useful to people 100 years from now? You can read Orison Swett Marden today and apply it today. As I often say, “Carnegie may have built libraries, but Marden made them worth going to.” FROM JACK: I wonder where Smiles got his "Self-Help" inspiration? We stand tall, because we stand on the soulders of giants.

FROM EMT SINGS IN MICHIGAN: Just have to add my two cents worth! In my collection of things that I have written (and do not have time to look for right now) I know that I have written an essay about having to take a detour and finding interesting things on the alternate route. But in the little time that I have I did find one of my Thoughts For The Day that is kind of pertinent to todays WW: If something happens to slow you down, don't whine about something you can't change anyway. Relax--try to enjoy the slower pace! (Hope that you do not mind my ramblings!) FROM JACK: One of the great things about the blog is that it allows the exchange of ideas, such as yours. Your words show an other interesting path for our thoughts to travel.

FROM MOLINER PHANNING: Positively, Positive Philosophy.

FROM PRPH IN MINNESOTA: you are such a fountain of wisdom!!!

FROM CJL IN OHIO: That's one reason to take "The Road Less Travelled"...scenery FROM JACK: I think I'll read Robert Frost's poem again. THE ROAD NOT TAKEN
Two roads diverged in a yellow wood,
And sorry I could not travel both
And be one traveller, long I stood
And looked down one as far as I could
To where it bent in the undergrowth;

Then took the other, as just as fair,
And having perhaps the better claim,
Because it was grassy and wanted wear;
Though as for that the passing there
Had worn them really about the same,

And both that morning equally lay
In leaves no step had trodden black.
Oh, I kept the first for another day!
Yet knowing how way leads on to way,
I doubted if I should ever come back.

I shall be telling this with a sigh
Somewhere ages and ages hence:
Two roads diverged in a wood, and I--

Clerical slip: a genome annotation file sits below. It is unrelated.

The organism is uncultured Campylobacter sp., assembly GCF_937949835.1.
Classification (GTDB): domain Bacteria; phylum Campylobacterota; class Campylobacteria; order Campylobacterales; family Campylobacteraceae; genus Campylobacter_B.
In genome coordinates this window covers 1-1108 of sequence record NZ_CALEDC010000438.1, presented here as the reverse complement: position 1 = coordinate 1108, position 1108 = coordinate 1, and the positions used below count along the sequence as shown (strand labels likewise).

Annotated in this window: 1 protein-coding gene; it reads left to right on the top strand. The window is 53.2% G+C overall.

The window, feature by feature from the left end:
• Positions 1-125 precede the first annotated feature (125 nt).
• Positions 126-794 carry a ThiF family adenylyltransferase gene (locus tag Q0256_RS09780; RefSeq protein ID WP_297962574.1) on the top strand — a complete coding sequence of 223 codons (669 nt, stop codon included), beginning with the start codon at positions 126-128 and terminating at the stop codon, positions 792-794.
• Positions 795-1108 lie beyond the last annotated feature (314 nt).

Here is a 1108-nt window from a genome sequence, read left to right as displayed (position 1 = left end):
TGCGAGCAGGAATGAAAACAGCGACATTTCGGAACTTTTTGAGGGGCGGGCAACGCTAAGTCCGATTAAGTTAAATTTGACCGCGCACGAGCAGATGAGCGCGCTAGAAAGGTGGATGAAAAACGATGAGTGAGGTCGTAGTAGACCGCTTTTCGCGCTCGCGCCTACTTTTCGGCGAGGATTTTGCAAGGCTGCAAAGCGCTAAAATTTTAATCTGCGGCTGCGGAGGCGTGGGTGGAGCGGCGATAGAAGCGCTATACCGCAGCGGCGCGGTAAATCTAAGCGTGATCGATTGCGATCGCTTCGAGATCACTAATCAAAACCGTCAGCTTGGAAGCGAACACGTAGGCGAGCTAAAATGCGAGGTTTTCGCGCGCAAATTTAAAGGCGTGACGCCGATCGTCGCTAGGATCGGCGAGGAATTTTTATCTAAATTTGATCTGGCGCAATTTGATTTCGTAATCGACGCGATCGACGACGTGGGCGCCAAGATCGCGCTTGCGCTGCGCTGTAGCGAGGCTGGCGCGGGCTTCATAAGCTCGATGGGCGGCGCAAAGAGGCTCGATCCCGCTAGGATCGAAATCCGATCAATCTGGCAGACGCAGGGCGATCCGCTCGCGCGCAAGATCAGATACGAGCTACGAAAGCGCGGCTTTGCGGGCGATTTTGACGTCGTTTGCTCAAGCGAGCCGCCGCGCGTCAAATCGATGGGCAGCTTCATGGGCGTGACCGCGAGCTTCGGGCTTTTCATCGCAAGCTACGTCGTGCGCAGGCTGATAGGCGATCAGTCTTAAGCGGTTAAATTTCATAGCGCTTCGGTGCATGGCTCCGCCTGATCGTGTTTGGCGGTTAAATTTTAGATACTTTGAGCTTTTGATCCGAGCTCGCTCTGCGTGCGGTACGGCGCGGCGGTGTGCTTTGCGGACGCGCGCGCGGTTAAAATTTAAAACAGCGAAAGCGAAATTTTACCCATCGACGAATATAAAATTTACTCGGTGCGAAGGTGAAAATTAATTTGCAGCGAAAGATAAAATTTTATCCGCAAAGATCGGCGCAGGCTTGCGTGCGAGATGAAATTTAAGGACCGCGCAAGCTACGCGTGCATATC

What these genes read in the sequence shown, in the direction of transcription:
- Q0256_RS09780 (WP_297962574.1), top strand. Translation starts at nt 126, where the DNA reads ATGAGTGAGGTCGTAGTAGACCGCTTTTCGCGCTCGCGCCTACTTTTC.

I took the one less traveled by,
And that has made all the difference

FROM SH IN MICHIGAN: When my husband and I went to the Harvest Dinner at the Gleaners downtown, we got a free copy of Yes! Magazine. It says the Yes! theme is "The New Economy: This downturn marks the end of an unsustainable economy. Rather than trying to reinflate the old bubble economy, these activists, visionaries, and upstarts are trying something new: an economy that puts people first and works within the carrying capacity of Mother Earth." One article is about Cleveland and the people building on the city's most
significant assets: the network of health care, higher education, and cultural "anchor institutions" that are a legacy of the city's once-strong manufacturing base."That's certainly very hopeful. The solutions apparently aren't so much in casinos and sports but rather in worker-owned cooperative businesses and communities. Seems like there must be some activists, visionaries and upstarts in Detroit too since they were giving out
free copies of this magazine to all who attended the Dinner. I think there is considerable will too.

Monday, September 28, 2009

Winning Words 9/28/09
“Since nobody’s perfect, how good is good enough?” (Andy Stanley) A.S.’s book explores the question: What does it take to get to heaven?” What’s your theory? How much goodness, if any, is needed? Martin Luther said that three things will surprise him when he gets to heaven: some will be there who he didn’t expect to see; some will not be there who he did expect; and most surprising of all…he will be there. ;-) Jack

FROM GOOD DEBT JON: Heaven is not ours by what we do. But by God's Grace and accepting his free offer of everlasting life. We do not enter heaven by doing, but by believing. Many say GRACE stands for God's Riches at Christs Expense.

FROM PRJS: You have to be as good as Jesus was....which means no one is good enough....Grace is the only entrant to God's realm...we have to have the sense to say "Yes" to that Grace since we do have the right to say "No"....think Abdiel in Paradise Lost...

FROM OUTHOUSE JUDY: The Bible, God's Word to us is very clear.....I'm sure you can quote the words if you choose. Thankfully, God is merciful. FROM JACK: Psalm 14:3 They have all gone astray, they are all alike corrupt; there is none that does good, no, not one.

FROM CB IN THE PHILIPPINES: I have never gotten into doing Blogs as yet. I have a good quote that i think is very true." Love, Humility and Prayer solve all problems." If we are faithful to love those around us and hunble enought to confess our mistakes when we make one and not let our pride get in the way and then faithful to pray for our loved ones and our seemingly enemies. The World would be a better place. FROM JACK: The Jewish people in our community are observing Yom Kippur, which is much like what you are describing.

FROM MOLINER CF: Heaven is a pretty lofty goal. FROM JACK: "I Got Shoes" Lyrics by Nana Mouskouri
I got a song you got a song
All of God's children got a song
When I get to Heaven
Gonna sing my song
Gonna sing all over God's Heaven
Ain't going there Heaven Heaven
I'm gonna sing all over God's Heaven
I got a harp you got a harp
All of God's children got a harp
When I get to Heaven